Thursday, February 14, 2008

Kathryn Faughey and the Northern Illinois University killing rampage, an ordinary day

This is the homepage for Kathryn Faughey. Above the picture it says:
psychotherapy in new york
Just below it:

February 15, 2008

Emotional help for adaptation to change

Solution Oriented Psychotherapy

Last night I had Dov and Cham over for dinner, and as we slurped our vegetarian lasagna (a little soupy, but good and hot), I looked up at Cham and asked, "What was that link Pat sent me? I didn't have a chance to open it."

"Oh, it was about some therapist who got murdered by a patient in New York City," she murmurs, not looking up from her food.

I raise one eyebrow. "Really."

"Uh, yeah. She's just worried about you, is all. Thinks you should be careful."

Cham's studying to be a therapydoc. I'm sure she heard the same directive.

"I don't want to hear about it," I say.

"Me neither. Could you pass the salad please?"

With pleasure.

So I let it drop. But today I have time on my hands as I wait on the telephone for perhaps an hour or more, and speak with the third, no exaggeration, third, customer service rep from ATandT who is determined to resolve the mystery of my telephone bill. You should know that the customer service representatives at ATandT are very kind, patient, and full of time, if mystified at the enormity of their task and not altogether sure how, exactly, they can help you.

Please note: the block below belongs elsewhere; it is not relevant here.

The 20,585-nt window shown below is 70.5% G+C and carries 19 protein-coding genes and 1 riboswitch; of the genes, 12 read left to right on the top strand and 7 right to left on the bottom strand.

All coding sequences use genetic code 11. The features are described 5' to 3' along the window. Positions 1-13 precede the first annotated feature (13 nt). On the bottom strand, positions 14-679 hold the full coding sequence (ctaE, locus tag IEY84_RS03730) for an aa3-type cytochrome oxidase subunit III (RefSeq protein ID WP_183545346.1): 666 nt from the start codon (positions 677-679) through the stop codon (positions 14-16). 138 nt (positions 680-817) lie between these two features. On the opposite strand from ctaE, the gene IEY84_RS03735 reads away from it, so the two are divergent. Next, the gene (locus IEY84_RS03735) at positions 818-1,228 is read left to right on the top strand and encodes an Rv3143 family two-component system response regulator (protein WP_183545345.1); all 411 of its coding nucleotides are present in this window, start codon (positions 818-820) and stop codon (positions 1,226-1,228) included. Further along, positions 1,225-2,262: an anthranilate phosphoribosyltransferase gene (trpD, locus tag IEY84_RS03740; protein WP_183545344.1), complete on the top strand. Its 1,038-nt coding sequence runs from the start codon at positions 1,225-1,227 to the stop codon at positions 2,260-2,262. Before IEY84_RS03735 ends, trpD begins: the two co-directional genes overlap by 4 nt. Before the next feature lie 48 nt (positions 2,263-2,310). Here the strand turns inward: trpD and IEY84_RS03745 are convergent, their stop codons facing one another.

Thus while I wait for these well-intended individuals to work it out amongst themselves, between several games of spider solitaire, jotting notes, and filing bits of paper into charts, I open the dreaded email.

Kathryn Faughey, 57, a lovely, compassionate, hard-working Manhattan psychologist, is slashed to death, stabbed with a meat cleaver in her office. She will not be coming back to work tomorrow.

The New York Daily News:
"No one is helping me! No one is helping me!" the balding butcher yelled as he . . .(I can't say it!)

"She helped so many people, rich and poor," Adam, a retired lawyer, told the Daily News, as a cop stood guard outside his apartment door. (Adam is her husband)